BALI, Indonesia, December 10, 2007 – “What comes next?”
It’s a question that has haunted the United Nations Framework Convention on Climate Change 13th Conference of Parties.
Will the Bali talks result in a new global framework for tackling climate change? Will they lead to new commitments for a third compliance period for the Kyoto Protocol? An extended Clean Development Mechanism (CDM)?
Or will they instead dissolve into acrimonious debate as the U.S. and rapidly developing countries again reject binding targets and timetables?
This second week in December will provide a lot of the answers. And also leave questions to be considered in coming months and years.
The imminent demise of the Kyoto Protocol has, in the past, been greatly exaggerated. The Protocol was late in coming into effect, and its supporters readily acknowledge its many flaws. Many of the Kyoto signatories are not on track with their emission reductions, and it is not clear how they will meet their targets once the first commitment period begins in 2008.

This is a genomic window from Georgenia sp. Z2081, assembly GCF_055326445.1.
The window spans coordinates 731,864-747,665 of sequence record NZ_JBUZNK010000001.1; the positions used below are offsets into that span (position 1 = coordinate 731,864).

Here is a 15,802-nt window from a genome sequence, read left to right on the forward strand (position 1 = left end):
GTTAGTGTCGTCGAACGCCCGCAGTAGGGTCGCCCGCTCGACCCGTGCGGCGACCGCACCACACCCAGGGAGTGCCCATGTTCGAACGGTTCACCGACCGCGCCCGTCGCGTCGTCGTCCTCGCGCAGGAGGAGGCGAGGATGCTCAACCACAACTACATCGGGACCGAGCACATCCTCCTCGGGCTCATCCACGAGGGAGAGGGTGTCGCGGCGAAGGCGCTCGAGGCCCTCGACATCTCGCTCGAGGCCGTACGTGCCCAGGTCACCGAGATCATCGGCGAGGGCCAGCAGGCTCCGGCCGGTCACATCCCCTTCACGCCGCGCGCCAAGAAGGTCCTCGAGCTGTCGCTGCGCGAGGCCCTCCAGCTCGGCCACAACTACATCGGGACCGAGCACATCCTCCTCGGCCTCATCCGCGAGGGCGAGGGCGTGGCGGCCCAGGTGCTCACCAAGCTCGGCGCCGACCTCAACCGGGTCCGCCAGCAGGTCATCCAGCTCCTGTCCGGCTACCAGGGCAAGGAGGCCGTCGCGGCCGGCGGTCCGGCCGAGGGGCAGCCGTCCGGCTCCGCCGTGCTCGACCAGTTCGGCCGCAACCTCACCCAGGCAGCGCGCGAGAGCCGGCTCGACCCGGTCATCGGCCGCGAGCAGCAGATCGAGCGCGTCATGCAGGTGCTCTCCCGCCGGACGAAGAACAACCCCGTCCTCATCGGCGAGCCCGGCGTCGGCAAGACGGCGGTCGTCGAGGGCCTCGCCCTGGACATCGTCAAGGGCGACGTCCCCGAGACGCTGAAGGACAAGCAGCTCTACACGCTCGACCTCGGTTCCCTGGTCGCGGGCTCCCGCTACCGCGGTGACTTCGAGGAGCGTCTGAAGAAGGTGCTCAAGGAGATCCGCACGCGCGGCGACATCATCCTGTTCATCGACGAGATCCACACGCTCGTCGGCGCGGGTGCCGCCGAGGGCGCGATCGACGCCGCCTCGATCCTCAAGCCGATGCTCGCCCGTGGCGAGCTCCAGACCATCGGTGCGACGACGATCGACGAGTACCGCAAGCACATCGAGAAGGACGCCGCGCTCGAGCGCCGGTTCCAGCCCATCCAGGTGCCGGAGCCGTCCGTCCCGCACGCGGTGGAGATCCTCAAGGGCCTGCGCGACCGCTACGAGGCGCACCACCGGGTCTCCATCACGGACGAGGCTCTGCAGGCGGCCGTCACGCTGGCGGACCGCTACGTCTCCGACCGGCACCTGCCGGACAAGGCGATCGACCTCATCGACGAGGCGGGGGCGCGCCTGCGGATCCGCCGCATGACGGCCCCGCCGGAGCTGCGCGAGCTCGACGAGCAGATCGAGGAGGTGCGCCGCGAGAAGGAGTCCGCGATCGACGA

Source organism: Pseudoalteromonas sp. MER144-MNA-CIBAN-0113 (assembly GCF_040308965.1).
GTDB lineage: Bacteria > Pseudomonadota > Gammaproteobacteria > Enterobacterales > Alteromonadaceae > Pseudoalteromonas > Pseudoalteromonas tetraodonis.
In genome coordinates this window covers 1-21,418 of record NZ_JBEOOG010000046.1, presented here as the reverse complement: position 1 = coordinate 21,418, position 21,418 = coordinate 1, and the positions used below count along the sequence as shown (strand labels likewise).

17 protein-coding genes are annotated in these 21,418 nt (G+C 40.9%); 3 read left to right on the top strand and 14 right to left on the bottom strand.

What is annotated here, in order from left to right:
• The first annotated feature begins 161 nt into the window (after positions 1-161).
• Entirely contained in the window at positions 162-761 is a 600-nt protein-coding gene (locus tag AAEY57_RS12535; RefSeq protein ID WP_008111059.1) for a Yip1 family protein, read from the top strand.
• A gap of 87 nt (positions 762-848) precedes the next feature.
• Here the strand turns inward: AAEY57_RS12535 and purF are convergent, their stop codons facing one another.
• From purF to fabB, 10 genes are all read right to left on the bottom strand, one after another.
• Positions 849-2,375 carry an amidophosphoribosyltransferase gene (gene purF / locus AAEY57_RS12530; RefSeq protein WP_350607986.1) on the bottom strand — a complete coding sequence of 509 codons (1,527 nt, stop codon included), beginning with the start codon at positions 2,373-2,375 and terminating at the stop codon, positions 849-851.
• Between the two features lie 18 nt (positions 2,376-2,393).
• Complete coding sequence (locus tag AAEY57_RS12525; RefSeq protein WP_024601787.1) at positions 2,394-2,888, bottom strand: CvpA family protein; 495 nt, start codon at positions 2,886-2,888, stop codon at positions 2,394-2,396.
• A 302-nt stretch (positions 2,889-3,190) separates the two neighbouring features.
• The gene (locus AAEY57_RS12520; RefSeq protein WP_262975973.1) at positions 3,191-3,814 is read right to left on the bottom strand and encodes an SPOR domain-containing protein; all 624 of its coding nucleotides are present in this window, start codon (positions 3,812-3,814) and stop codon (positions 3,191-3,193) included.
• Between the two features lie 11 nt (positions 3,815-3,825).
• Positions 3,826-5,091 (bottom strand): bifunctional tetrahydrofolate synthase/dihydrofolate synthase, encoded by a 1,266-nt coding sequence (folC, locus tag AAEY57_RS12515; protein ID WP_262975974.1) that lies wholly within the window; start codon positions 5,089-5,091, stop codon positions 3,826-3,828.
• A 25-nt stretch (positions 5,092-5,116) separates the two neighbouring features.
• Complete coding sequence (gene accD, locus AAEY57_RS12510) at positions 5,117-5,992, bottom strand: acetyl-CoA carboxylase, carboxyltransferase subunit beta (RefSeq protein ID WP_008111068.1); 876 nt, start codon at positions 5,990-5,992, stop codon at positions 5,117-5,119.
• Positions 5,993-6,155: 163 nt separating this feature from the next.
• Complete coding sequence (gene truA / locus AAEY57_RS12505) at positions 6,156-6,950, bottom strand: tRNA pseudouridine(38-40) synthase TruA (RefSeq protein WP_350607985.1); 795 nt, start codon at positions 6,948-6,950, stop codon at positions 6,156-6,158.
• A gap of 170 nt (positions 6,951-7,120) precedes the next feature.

However, there is a considerable amount of money, some $30 billion in 2006, vested in maintaining the trading system set up by the Kyoto framework.
A common objection to the Kyoto Protocol is that the treaty did not include substantive commitments from developing countries. Total annual emissions from those so-called non-annex countries now surpass those of the annex one countries.
Some object that a tradable permit system is the wrong approach to tackle the climate problem. Critics on this point argue that rigid caps could lead to inefficiently high compliance costs. They argue instead for a system of harmonized carbon taxes.
Kyoto attracts criticisms also for allowing Boreal forests as sinks, seemingly dubious in light of recent research findings on albedo effects of high-latitude forests. Another target of some scorn: the Kyoto Protocol’s allocation of “hot air” credits to economies such as Russia’s and Ukraine’s that underwent dramatic economic contractions in the time between their baseline year and Kyoto’s ratification.
Kyoto critics fear that the path dependency imposed by the Kyoto framework will exclude better solutions. Consider these points made in a recent article (pdf) in Nature: